What I find disappointing is the simulation upon which the IMF is building its advice to Spain. Employment grows as we feed lower wages into the model. Employers and unions are supposed to come to an agreement on this wide ranging issue. Associated to falling wages, prices also fall. All together, more jobs and lower prices make good the cutback in wages. In about two years’ time, employment could improve by six or seven points.
This interaction of key macro variables is quite interesting, except that the country is not dealing with modeling techniques but with a serious problem in political economy. The IMF should know this. The institution has quite often in the past –but as recently as during the Asian crisis of the late nineties- recommended, or imposed, well-structured adjustment programs which however showed little concern for the social or political constraints that would limit the choice to second- or third-best solutions. The advice to Spain involves kind of a timeless frame, where the workforce takes a sound whipping right at the start while job-creation, as shown by experience, will proceed slowly, riding on the signs of recovery. A social agreement on these terms is quite simply out of the question.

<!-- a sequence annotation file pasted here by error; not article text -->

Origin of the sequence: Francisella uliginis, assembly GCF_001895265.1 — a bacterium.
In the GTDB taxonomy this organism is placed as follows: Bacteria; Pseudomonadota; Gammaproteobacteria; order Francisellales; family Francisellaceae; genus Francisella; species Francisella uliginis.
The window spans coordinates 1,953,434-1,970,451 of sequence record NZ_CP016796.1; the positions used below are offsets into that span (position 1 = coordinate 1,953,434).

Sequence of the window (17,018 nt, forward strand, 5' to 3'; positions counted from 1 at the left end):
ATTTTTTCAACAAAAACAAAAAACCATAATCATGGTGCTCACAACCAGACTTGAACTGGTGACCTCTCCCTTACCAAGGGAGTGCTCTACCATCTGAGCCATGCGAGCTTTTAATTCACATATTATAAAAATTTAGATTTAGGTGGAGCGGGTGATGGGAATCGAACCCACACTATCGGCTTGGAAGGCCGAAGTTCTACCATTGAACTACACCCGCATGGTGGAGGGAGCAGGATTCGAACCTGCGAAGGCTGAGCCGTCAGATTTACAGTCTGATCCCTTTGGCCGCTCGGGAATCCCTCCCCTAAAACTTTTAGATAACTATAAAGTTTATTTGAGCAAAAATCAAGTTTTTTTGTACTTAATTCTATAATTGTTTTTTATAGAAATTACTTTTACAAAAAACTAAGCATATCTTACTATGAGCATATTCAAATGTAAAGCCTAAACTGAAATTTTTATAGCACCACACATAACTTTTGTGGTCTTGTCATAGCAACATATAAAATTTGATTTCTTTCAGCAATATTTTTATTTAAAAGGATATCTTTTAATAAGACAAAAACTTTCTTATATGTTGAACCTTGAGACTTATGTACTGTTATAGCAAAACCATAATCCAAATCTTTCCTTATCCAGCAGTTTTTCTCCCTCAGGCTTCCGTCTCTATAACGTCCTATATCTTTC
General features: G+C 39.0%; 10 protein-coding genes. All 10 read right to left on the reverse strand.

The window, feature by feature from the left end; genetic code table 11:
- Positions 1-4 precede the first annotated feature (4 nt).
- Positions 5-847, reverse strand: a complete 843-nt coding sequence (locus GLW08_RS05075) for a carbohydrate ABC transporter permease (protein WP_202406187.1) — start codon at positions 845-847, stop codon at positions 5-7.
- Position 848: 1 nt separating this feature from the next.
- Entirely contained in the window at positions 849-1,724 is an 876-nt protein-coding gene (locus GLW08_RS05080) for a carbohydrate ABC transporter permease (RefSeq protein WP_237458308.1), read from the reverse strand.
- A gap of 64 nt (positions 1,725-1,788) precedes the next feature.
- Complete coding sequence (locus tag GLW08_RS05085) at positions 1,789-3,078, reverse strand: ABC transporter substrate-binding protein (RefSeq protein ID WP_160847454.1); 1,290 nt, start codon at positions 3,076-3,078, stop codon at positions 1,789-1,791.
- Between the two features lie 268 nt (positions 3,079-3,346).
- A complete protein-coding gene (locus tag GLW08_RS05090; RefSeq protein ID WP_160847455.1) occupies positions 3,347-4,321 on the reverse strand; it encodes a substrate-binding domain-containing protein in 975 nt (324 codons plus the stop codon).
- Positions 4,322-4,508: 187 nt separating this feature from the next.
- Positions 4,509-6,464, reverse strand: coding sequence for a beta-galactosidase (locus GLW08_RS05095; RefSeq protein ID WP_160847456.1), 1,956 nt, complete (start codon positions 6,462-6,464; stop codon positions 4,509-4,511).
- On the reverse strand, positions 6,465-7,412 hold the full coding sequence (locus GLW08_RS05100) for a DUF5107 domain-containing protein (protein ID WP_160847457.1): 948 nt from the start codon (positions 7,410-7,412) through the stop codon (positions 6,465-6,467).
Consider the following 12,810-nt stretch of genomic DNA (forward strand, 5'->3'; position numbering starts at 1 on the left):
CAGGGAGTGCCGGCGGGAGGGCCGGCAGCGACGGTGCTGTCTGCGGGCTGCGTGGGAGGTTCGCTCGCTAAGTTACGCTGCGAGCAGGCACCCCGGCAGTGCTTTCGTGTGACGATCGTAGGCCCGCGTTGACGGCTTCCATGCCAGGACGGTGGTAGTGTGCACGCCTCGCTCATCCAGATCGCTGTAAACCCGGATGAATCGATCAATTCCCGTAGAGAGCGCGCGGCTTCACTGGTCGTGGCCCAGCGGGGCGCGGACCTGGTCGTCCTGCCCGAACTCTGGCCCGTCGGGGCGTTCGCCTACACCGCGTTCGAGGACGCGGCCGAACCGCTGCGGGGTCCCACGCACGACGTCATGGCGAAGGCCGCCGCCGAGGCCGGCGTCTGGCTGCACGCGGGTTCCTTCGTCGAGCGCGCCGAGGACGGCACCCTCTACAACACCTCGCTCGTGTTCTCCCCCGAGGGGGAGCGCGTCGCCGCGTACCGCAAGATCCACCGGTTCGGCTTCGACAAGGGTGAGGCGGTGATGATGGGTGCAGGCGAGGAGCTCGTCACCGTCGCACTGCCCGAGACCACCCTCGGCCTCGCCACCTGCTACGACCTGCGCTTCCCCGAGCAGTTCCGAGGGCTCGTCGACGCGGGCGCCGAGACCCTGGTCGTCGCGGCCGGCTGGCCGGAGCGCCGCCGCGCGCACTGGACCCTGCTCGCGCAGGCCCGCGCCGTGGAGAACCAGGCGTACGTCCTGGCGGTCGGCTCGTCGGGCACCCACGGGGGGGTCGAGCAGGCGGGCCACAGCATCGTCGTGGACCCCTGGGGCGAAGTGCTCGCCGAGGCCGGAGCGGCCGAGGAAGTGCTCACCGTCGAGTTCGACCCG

The blanket fall in prices is another key element in the understanding of the IMF’s proposal. The report doesn’t give a single indication how it could come about. We only learn that it is “associated” to the wage cut, but are none the wiser for that. No policy-makers would find a basis for a political “sell” of the proposal.
At the end of the day, we read that the staff “sees merit in exploring this option”, possibly not now but in the future. Well, after all the trouble in building the model as a key contribution to the report, we find a hesitant touch in the authors themselves, in sharp contrast to the enthusiasm expressed by the EU Commissioner for Economic and Monetary Affairs, the officer in charge of the Spanish Excess Deficit Procedure. He wholeheartedly supported –from his blog- the simulation exercise and the ensuing recommendations, and even took the high moral ground in advising the Spanish players of their responsibility in staying idle. Didn’t he detect the practical inconsistencies of the model, leading to an abyss between the theoretical exercise and the rough and tumble of the real world? Let’s now leave it like that.